From the award-winning author of All the Murmuring Bones, dark magic, retribution and twisted family secrets combine to weave a bewitching and addictive tale.

And this time, instead of drawing for Angela, I got to do a cover quote! Here’s the full quote:

Angela Slatter's The Path of Thorns is beautiful and vicious. Although it is a ruthless, Gothic tale, bright and bitter as poison, cold as a crypt, its chinks are stopped against the bleakest wind with deft, jewel-toned tales, and at its bruised heart, it is as loving and warm as a wolf curled around her cubs.

Dickens on plot twists and (mis?)direction and managing reader’s realisations in serialised formats

Dickens, in his afterword to Our Mutual Friend, describes the fine balance (in a serialised novel!) of giving readers enough information to work out what was happening, but little enough that they thought they weren’t meant to. The trick of letting the audience feel smart without thinking the author foolish.

Photo of Postcript to Our Mutual Friend
Redacted in case you have not yet read the (wonderful) novel (although I do often recommend the BBC miniseries as an entry point, not least because it’s so short compared to the novel and therefore difficult to come back to afterwards)



When I devised this story, I foresaw the likelihood that a class of readers and commentators would suppose that I was at great pains to conceal exactly what I was at great pains to suggest: namely, that ******, and that ********. Pleasing myself with the idea that the supposition might in part arise out of some ingenuity in the story, and thinking it worth while, in the interests of art, to hint to an audience that an artist (of whatever denomination) may perhaps be trusted to know what he is about in his vocation, if they will concede him a little patience, I was not alarmed by the anticipation.

To keep for a long time unsuspected, yet always working itself out, another purpose originating in that leading incident, and turning it to a pleasant and useful account at last, was at once the most interesting and the most difficult part of my design. Its difficulty was much enhanced by the mode of publication; for, it would be very unreasonable to expect that many readers, pursuing a story in portions from month to month through nineteen months, will, until they have it before them complete, perceive the relations of its finer threads to the whole pattern which is always before the eyes of the story-weaver at his loom. Yet, that I hold the advantages of the mode of publication to outweigh its disadvantages, may be easily believed of one who revived it in the Pickwick Papers after long disuse, and has pursued it ever since.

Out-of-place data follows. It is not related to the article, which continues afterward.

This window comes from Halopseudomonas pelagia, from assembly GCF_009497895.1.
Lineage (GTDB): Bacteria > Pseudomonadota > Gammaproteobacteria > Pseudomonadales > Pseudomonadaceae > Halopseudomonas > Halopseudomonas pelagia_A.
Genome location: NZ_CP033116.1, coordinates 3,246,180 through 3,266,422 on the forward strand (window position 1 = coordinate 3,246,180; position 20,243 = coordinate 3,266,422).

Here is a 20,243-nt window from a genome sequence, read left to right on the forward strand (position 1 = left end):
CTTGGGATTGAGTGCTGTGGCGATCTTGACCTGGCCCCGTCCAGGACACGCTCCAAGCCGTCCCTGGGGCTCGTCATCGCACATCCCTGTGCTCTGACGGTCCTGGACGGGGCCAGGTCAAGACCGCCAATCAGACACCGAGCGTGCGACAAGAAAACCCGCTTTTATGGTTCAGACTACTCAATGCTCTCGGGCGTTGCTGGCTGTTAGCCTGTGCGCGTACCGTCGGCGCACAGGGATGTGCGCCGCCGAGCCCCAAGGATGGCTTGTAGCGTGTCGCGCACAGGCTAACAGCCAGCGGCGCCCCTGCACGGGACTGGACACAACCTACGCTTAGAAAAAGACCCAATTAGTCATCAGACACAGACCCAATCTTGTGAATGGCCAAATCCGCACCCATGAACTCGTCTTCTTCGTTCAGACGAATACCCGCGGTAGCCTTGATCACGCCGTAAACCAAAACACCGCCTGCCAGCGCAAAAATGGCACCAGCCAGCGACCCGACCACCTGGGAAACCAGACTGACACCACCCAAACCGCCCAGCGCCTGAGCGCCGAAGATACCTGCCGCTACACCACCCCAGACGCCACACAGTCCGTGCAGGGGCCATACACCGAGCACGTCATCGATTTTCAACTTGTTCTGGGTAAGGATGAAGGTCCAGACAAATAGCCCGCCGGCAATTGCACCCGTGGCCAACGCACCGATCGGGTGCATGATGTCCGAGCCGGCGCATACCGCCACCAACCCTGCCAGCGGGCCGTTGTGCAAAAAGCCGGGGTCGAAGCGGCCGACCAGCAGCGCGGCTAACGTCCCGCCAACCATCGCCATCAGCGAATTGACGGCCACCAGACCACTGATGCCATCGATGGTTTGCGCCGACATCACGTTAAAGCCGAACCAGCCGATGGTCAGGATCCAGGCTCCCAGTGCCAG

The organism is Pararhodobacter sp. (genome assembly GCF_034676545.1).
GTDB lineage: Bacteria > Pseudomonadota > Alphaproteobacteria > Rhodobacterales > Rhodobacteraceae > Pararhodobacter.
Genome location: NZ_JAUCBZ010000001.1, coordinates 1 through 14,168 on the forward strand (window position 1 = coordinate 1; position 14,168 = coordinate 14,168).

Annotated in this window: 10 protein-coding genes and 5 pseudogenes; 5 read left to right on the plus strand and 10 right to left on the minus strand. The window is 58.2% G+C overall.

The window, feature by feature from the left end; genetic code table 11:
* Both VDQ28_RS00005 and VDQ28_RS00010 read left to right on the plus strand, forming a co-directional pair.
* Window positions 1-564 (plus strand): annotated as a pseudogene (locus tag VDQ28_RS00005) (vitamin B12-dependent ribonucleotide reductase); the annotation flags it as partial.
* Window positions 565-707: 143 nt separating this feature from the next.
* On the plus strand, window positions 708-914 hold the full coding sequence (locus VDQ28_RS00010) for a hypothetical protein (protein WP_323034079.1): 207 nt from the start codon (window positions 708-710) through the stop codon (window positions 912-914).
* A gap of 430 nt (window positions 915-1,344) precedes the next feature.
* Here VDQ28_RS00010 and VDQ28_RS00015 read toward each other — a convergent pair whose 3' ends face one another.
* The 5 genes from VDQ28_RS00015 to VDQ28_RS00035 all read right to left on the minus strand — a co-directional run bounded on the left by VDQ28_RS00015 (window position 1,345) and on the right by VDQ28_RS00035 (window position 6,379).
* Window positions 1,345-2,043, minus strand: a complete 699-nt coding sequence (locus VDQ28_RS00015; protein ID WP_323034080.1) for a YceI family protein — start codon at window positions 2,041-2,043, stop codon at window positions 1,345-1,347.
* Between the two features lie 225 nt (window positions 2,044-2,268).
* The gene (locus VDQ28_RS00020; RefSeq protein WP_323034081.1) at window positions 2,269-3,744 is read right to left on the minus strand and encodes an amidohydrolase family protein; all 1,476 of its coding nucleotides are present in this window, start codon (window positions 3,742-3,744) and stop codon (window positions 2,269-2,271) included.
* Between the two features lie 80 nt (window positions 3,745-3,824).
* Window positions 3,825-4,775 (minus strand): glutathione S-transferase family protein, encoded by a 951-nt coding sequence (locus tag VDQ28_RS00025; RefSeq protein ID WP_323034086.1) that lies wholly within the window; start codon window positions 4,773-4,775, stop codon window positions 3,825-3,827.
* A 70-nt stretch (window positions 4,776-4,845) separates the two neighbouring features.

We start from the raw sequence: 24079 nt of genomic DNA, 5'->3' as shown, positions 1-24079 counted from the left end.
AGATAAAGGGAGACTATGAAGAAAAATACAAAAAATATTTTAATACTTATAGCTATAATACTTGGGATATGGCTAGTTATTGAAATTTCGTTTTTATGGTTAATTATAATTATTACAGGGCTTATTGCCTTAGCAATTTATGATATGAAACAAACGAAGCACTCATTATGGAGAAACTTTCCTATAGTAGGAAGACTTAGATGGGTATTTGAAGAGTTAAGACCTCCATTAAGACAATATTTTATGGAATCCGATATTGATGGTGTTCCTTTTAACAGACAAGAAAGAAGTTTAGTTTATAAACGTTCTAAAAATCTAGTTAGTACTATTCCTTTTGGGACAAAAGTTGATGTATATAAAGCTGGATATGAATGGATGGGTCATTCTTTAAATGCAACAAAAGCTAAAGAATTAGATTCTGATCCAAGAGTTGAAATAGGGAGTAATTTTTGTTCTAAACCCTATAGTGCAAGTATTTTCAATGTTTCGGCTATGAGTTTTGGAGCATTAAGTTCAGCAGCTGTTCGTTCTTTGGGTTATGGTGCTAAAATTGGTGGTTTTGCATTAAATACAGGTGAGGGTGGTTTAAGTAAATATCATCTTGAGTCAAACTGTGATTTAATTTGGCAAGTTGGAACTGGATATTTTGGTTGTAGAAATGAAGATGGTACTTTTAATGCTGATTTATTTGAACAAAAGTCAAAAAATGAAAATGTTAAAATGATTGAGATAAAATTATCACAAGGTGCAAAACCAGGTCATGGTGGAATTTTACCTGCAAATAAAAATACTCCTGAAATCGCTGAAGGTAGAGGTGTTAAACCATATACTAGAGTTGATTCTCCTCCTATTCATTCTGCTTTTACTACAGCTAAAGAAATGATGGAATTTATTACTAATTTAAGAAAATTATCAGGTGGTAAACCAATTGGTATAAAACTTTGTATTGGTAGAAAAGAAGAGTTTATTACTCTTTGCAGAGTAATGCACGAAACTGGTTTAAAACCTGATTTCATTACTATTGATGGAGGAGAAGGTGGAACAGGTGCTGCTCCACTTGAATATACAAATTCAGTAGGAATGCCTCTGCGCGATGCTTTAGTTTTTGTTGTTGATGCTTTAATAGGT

A loose collection of thoughts on other people’s appreciation of things

A drawing of a compass, sample borders, a scroll with "elsewhere" and an arrow, and a comment saying "good coffee here!"

I’m taking delight, lately, in appreciations of things.

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Observation Journal: 5 Things to Steal from A Surfeit of Lampreys

This observation journal page is a list of 5 Things to Steal from Ngaio Marsh’s A Surfeit of Lampreys (previously mentioned here: Read and Seen — August to November 2020).

Double page spread of observation journal. Tiny handwritten observations and a sketch of toilet paper rolls, and notes on Surfeit of Lampreys.

It continues to be a good way to quickly process thoughts on a book (and other things). Five is enough of a stretch if I’m stuck for thoughts, a reasonable distillation if I have too many, and sufficient to fill a page.

As usual, I expanded each note of something I’d like to steal by outlining how to “steal” it— that is, how to adopt or adapt a trick or trope or glancing idea into my own illustrations or writing. This both gets it out of anything in the realm of copying, and pushes me to actually record if not begin working on some ideas and next steps.